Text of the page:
we find that an adversary controlling two ASes instead of one
reduces the median time to the first client de-anonymization by an
order of magnitude: from over three months to only 1 day for a typical
web user; and from over three months to roughly one month for
a BitTorrent user. This clearly shows the dramatic effect an adversary
that controls multiple ASes can have on security.
We observe that since the relays that comprise Tor’s egress points
may independently specify IP and port-based access control policies,
the set of relays available for anonymous circuits is dependent
on the user’s application (web browsing, IRC, BitTorrent, etc.). We
examine how this choice of application affects the security of the
user’s anonymous connections. Our analysis shows that BitTorrent
users not only degrade performance of the Tor network for everybody
else, but against a Tor-relay adversary they get significantly
less anonymity protection than typical users. They are bested for
least anonymity among the uses we considered only by users of the
collaborative-work real-time editor Gobby [1].
After describing background and related work, we next set out
our adversary model and security metrics. We then describe our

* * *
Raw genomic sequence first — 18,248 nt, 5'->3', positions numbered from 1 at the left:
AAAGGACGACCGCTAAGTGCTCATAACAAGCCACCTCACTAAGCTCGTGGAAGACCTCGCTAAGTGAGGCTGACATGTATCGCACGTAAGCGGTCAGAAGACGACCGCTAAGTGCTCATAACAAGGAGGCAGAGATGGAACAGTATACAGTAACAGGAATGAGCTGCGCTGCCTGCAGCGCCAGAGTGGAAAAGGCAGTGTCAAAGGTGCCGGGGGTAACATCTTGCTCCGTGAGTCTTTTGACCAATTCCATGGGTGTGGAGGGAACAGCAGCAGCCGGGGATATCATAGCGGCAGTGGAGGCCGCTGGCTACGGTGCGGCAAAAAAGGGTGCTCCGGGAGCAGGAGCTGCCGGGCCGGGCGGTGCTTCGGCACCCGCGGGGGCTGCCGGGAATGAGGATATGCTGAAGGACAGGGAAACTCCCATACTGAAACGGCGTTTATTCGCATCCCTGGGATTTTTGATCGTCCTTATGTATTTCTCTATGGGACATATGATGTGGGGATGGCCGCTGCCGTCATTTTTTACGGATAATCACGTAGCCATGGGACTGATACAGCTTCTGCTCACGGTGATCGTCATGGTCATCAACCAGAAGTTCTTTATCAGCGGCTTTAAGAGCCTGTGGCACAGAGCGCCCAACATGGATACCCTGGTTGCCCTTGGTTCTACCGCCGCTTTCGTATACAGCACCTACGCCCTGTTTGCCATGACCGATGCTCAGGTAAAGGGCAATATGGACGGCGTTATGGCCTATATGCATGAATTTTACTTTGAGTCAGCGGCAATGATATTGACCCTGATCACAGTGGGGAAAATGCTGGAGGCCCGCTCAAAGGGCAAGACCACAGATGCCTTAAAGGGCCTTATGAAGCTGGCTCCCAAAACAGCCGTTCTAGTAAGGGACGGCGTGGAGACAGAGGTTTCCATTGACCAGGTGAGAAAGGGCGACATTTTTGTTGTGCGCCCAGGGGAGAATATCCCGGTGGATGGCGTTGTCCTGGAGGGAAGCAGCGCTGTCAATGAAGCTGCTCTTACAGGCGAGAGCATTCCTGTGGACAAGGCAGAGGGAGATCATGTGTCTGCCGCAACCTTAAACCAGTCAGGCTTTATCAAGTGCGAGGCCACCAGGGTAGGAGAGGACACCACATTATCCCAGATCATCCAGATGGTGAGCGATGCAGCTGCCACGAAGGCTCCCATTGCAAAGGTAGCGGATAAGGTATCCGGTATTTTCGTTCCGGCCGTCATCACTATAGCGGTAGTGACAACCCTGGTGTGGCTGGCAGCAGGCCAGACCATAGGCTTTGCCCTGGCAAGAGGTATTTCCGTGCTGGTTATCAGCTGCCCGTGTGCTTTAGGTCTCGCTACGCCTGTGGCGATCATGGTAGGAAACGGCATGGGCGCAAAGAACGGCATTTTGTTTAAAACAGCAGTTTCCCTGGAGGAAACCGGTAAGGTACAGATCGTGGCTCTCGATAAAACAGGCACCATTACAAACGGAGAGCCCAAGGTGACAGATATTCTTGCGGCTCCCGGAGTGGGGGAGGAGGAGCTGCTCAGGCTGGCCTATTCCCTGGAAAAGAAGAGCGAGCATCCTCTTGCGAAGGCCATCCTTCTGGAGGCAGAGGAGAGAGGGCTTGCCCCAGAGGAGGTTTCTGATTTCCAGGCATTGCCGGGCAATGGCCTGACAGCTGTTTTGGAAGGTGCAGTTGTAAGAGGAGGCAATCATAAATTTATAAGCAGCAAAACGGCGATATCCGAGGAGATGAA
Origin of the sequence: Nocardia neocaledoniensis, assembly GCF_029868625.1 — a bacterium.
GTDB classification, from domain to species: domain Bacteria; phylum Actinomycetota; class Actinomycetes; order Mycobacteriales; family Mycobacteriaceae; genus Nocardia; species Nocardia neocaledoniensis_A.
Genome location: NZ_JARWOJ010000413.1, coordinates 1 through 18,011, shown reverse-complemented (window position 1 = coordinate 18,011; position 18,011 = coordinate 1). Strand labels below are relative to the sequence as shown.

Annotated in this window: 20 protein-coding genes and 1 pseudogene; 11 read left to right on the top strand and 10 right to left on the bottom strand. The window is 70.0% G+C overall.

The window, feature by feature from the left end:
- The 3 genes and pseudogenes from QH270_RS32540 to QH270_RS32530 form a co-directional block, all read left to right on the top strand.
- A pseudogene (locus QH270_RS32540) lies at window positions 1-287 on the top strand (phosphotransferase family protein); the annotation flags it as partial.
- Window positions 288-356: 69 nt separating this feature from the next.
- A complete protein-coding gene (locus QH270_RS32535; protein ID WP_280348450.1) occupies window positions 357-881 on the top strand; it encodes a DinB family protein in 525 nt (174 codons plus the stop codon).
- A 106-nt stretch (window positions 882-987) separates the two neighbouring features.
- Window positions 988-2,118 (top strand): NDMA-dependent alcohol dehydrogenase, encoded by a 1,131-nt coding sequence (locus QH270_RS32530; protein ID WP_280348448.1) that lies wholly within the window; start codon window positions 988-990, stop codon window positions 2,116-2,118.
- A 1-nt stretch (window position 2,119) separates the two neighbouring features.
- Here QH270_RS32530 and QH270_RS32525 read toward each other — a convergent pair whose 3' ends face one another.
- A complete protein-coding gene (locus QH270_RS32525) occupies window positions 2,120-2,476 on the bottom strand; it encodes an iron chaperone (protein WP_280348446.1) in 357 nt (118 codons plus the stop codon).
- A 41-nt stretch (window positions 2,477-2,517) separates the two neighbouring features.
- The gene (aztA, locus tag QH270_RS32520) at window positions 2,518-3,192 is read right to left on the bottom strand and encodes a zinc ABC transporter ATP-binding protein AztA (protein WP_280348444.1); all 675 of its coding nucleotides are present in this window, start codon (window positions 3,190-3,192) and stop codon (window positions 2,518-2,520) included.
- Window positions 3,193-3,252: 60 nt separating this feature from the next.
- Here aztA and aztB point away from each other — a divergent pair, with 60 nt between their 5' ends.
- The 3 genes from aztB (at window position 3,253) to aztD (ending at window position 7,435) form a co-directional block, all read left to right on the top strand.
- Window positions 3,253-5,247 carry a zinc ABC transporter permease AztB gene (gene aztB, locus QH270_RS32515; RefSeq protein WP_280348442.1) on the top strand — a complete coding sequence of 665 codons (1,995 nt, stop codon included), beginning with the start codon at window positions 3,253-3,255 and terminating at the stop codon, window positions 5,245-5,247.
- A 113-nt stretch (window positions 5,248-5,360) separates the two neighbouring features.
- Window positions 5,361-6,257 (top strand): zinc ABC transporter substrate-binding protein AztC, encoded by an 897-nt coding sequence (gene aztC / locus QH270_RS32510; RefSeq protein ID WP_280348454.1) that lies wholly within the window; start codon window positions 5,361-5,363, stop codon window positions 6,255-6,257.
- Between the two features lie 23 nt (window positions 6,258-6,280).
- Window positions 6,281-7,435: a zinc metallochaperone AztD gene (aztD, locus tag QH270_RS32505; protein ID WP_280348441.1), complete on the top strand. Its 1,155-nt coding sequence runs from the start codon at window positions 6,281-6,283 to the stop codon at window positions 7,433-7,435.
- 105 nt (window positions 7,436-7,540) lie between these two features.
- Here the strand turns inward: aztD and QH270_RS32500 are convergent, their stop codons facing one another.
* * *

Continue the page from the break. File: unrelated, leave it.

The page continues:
user models and the use of Monte Carlo simulation to sample how
user traffic flows over the network, using our Tor Path Simulator
(TorPS) to generate paths. We describe a newly-introduced Internet
map that we use in the subsequent section to evaluate the security
of circuits created via TorPS against a network adversary, after
having analyzed security against a Tor-relay adversary. Finally we
demonstrate the applicability of our approach beyond evaluation of
the current Tor network by analyzing Congestion-Aware Tor [45], a
system that attempts to improve Tor network performance by measuring
relay congestion and avoiding the most congested parts of
the network when sending application traffic.


The Tor network consists of roughly 3000 relays pushing over
2500 MiB/s in aggregate [40]. Tor clients select three of these relays
to form a circuit through which they create TCP streams to
communicate with external Internet destinations. Tor measures the
real bandwidth (throughput over time) that each relay provides to
the network, and assigns each relay a selection weight based on
the bandwidth it provides. These weights are used to bias selection
for circuits in order to distribute load toward relays with more available